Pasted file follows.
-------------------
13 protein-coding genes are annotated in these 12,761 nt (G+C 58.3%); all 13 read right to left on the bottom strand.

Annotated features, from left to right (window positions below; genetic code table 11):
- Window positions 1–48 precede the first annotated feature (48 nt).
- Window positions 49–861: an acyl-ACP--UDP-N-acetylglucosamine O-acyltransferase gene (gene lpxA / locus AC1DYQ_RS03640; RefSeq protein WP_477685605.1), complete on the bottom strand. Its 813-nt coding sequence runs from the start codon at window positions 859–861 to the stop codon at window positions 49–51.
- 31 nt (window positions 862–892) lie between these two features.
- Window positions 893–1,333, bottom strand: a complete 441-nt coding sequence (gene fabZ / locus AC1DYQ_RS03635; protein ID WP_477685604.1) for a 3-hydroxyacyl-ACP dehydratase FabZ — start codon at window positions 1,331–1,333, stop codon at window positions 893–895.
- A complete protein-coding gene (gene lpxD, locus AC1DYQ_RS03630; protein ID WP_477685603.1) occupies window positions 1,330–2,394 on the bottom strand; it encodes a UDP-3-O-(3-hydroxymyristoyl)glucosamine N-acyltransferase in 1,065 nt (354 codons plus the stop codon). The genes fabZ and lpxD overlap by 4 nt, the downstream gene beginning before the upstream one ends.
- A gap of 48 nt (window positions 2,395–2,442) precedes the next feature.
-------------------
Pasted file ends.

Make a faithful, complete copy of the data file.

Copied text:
13 protein-coding genes are annotated in these 12,761 nt (G+C 58.3%); all 13 read right to left on the bottom strand.

Annotated features, from left to right (window positions below; genetic code table 11):
- Window positions 1–48 precede the first annotated feature (48 nt).
- Window positions 49–861: an acyl-ACP--UDP-N-acetylglucosamine O-acyltransferase gene (gene lpxA / locus AC1DYQ_RS03640; RefSeq protein WP_477685605.1), complete on the bottom strand. Its 813-nt coding sequence runs from the start codon at window positions 859–861 to the stop codon at window positions 49–51.
- 31 nt (window positions 862–892) lie between these two features.
- Window positions 893–1,333, bottom strand: a complete 441-nt coding sequence (gene fabZ / locus AC1DYQ_RS03635; protein ID WP_477685604.1) for a 3-hydroxyacyl-ACP dehydratase FabZ — start codon at window positions 1,331–1,333, stop codon at window positions 893–895.
- A complete protein-coding gene (gene lpxD, locus AC1DYQ_RS03630; protein ID WP_477685603.1) occupies window positions 1,330–2,394 on the bottom strand; it encodes a UDP-3-O-(3-hydroxymyristoyl)glucosamine N-acyltransferase in 1,065 nt (354 codons plus the stop codon). The genes fabZ and lpxD overlap by 4 nt, the downstream gene beginning before the upstream one ends.
- A gap of 48 nt (window positions 2,395–2,442) precedes the next feature.